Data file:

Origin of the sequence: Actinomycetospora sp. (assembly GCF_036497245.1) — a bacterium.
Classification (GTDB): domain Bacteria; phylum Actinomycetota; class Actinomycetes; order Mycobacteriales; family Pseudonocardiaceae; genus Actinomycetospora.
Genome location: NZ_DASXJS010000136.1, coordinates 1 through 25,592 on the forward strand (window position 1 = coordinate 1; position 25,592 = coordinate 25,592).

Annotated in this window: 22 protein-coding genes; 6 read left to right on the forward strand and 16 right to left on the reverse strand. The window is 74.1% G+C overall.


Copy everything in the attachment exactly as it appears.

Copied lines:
Origin of the sequence: Actinomycetospora sp. (assembly GCF_036497245.1) — a bacterium.
Classification (GTDB): domain Bacteria; phylum Actinomycetota; class Actinomycetes; order Mycobacteriales; family Pseudonocardiaceae; genus Actinomycetospora.
Genome location: NZ_DASXJS010000136.1, coordinates 1 through 25,592 on the forward strand (window position 1 = coordinate 1; position 25,592 = coordinate 25,592).

Annotated in this window: 22 protein-coding genes; 6 read left to right on the forward strand and 16 right to left on the reverse strand. The window is 74.1% G+C overall.